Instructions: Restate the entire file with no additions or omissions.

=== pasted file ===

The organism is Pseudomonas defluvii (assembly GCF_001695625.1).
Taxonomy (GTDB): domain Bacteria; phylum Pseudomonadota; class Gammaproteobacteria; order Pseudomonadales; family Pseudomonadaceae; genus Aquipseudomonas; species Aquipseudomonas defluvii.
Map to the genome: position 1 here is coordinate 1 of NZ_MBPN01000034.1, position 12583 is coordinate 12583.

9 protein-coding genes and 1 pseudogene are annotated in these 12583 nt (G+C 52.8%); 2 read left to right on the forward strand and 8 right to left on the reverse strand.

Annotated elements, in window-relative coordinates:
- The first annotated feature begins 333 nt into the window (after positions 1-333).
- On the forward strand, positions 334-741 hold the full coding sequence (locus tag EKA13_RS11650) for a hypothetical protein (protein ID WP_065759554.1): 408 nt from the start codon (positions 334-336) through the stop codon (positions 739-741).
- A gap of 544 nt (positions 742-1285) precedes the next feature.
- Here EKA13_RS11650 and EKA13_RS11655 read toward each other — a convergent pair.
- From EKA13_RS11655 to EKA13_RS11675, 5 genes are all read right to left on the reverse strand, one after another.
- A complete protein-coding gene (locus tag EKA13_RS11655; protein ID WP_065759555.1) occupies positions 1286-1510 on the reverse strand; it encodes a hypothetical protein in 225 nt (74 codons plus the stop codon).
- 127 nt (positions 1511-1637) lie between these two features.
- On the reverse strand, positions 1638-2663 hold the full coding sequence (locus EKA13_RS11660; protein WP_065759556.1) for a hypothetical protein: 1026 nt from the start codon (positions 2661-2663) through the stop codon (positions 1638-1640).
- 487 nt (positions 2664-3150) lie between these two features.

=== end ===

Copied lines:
The organism is Pseudomonas defluvii (assembly GCF_001695625.1).
Taxonomy (GTDB): domain Bacteria; phylum Pseudomonadota; class Gammaproteobacteria; order Pseudomonadales; family Pseudomonadaceae; genus Aquipseudomonas; species Aquipseudomonas defluvii.
Map to the genome: position 1 here is coordinate 1 of NZ_MBPN01000034.1, position 12583 is coordinate 12583.

9 protein-coding genes and 1 pseudogene are annotated in these 12583 nt (G+C 52.8%); 2 read left to right on the forward strand and 8 right to left on the reverse strand.

Annotated elements, in window-relative coordinates:
- The first annotated feature begins 333 nt into the window (after positions 1-333).
- On the forward strand, positions 334-741 hold the full coding sequence (locus tag EKA13_RS11650) for a hypothetical protein (protein ID WP_065759554.1): 408 nt from the start codon (positions 334-336) through the stop codon (positions 739-741).
- A gap of 544 nt (positions 742-1285) precedes the next feature.
- Here EKA13_RS11650 and EKA13_RS11655 read toward each other — a convergent pair.
- From EKA13_RS11655 to EKA13_RS11675, 5 genes are all read right to left on the reverse strand, one after another.
- A complete protein-coding gene (locus tag EKA13_RS11655; protein ID WP_065759555.1) occupies positions 1286-1510 on the reverse strand; it encodes a hypothetical protein in 225 nt (74 codons plus the stop codon).
- 127 nt (positions 1511-1637) lie between these two features.
- On the reverse strand, positions 1638-2663 hold the full coding sequence (locus EKA13_RS11660; protein WP_065759556.1) for a hypothetical protein: 1026 nt from the start codon (positions 2661-2663) through the stop codon (positions 1638-1640).
- 487 nt (positions 2664-3150) lie between these two features.